When you are back home take those business cards with your notes on them and do exactly what you told those people you would do. You have to follow up so they remember you and know that they can rely on you when they refer a client. It is much easier to just put business cards into to-do pile and start checking e-mail and voice mail.

Not following up is often the only reason networking is not profitable. It is essential when you plan to go to a networking event to block time the next day to follow up. That is how you know to offer a call for an appointment next morning. The next thing you do is schedule your next networking event. That is right – rinse and repeat!

How to Do The Introduction (Tool to Use For Profit)

I did tell you in one of earlier posts that the more comfortable people are around you at a networking event, the more they like you, right? That is exactly what you want them to do, so they are much more inclined to refer business to you.

That is why when you have spent 6 to 10 minutes talking to them and are ready to part ways, it will be profitable to you to release the conversation by introducing them to someone else. Less than 10 minutes and they will not remember the conversation when you follow up, more than 10 minutes and it will cost you an opportunity to meet someone else. By this time you should have thought about someone you want to introduce them to.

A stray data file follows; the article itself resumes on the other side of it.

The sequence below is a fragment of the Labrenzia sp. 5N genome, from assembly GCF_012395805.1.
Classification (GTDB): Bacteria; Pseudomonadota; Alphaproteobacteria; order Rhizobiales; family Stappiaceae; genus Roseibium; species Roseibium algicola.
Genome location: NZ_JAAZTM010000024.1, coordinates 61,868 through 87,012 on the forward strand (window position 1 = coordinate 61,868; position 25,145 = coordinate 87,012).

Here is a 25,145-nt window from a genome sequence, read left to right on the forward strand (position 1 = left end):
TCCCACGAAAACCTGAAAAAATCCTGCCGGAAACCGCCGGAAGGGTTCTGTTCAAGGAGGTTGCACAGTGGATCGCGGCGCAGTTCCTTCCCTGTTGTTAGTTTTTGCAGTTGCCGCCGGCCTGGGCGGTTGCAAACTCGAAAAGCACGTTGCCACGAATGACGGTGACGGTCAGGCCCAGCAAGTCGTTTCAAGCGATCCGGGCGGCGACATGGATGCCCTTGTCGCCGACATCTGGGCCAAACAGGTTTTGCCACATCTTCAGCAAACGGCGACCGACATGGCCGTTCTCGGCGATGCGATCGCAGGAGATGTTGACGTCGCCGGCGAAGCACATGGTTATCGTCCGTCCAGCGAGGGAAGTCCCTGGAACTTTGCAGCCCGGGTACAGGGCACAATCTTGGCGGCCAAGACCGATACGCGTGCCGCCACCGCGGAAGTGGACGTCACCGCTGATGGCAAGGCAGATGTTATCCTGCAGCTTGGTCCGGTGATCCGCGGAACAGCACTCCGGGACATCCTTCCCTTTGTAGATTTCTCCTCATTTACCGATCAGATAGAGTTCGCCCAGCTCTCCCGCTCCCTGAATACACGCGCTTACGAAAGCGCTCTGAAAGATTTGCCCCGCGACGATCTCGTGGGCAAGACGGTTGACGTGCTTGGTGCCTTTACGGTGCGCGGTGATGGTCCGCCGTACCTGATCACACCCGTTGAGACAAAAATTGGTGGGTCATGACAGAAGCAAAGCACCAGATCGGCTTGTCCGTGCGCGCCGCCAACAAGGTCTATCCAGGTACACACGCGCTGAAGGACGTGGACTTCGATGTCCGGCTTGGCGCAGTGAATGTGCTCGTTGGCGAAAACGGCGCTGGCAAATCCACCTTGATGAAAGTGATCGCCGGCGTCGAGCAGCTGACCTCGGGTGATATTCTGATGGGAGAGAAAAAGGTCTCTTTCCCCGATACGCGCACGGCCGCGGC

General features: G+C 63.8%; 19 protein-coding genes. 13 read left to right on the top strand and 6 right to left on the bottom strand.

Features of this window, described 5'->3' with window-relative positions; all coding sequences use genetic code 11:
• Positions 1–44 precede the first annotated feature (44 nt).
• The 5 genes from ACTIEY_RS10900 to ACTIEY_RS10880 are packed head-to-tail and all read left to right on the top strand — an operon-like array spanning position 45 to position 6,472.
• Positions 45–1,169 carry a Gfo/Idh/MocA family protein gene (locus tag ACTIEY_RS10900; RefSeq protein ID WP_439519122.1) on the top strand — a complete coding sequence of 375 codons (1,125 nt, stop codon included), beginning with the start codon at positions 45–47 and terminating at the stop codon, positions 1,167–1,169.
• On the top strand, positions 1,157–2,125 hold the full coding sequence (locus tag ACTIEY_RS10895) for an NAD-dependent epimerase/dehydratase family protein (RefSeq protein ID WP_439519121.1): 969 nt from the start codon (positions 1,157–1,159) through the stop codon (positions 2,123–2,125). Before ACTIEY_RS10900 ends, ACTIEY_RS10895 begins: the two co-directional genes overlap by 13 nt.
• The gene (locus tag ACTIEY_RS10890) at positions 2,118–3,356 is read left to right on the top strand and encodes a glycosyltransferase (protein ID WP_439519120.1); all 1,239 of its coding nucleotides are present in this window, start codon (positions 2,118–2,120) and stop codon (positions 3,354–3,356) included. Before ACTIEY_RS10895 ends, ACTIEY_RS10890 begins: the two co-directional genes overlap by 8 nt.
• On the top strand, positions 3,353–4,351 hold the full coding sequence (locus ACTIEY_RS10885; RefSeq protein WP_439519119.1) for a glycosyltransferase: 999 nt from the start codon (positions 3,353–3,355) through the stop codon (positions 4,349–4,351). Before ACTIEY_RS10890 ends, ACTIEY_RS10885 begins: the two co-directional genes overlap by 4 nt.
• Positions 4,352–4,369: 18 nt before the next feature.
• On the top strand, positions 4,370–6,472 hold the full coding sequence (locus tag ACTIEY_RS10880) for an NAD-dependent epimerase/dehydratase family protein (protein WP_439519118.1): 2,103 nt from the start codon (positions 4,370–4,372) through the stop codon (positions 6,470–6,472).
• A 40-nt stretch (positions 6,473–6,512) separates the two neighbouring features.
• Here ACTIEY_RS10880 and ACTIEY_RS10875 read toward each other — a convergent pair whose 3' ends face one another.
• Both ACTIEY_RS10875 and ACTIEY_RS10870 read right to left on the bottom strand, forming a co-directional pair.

While talking with your conversation partner you have learned that their daughter is in the marching band. You know that Jane Doe also has a child in the marching band. So tell them, that you want to introduce them to Jane Doe because she is going to want to hear about their daughter’s experience in the band.

Now turn away and look around the room until you spot Jane. Then say ‘she is over here’ and start walking toward her with your conversation partner. Are you concerned that it would be rude to interrupt someone’s conversation? Remember that everybody there to meet new people. Jane is here to make connections, you will be doing her a favor by introducing your conversation partner to her.

Of course that does not change the fact that interrupting is rude, so while you are walking toward her  1. make eye contact with her and 2. smile really wide, showing teeth. She will know that you are walking toward her and will bring her conversation to the place where she can bring you in. She will create a moment to reach out her hand and greet you. Shake hands with her and then say ‘Jane I would like to introduce you to Mary, her daughter is in the marching band’. As you are saying this they will be shaking hands, then start talking and you will be out of it.

If Jane did not see you coming, there is a way to know if it is OK to interrupt a conversation. If two people are standing kneecap to kneecap, do not interrupt, it is a private conversation. If people are standing in an open triangle, they are inviting people to join their conversation. If you see Jane standing kneecap to kneecap with someone, you could tell Mary that you will bring Jane over later and introduce her to someone else.

You will make each of them so comfortable, that beginning a conversation will be easy for them. They will each think of you as a ‘great networker’. They will both like you. Mission accomplished, you are building good relationships with people.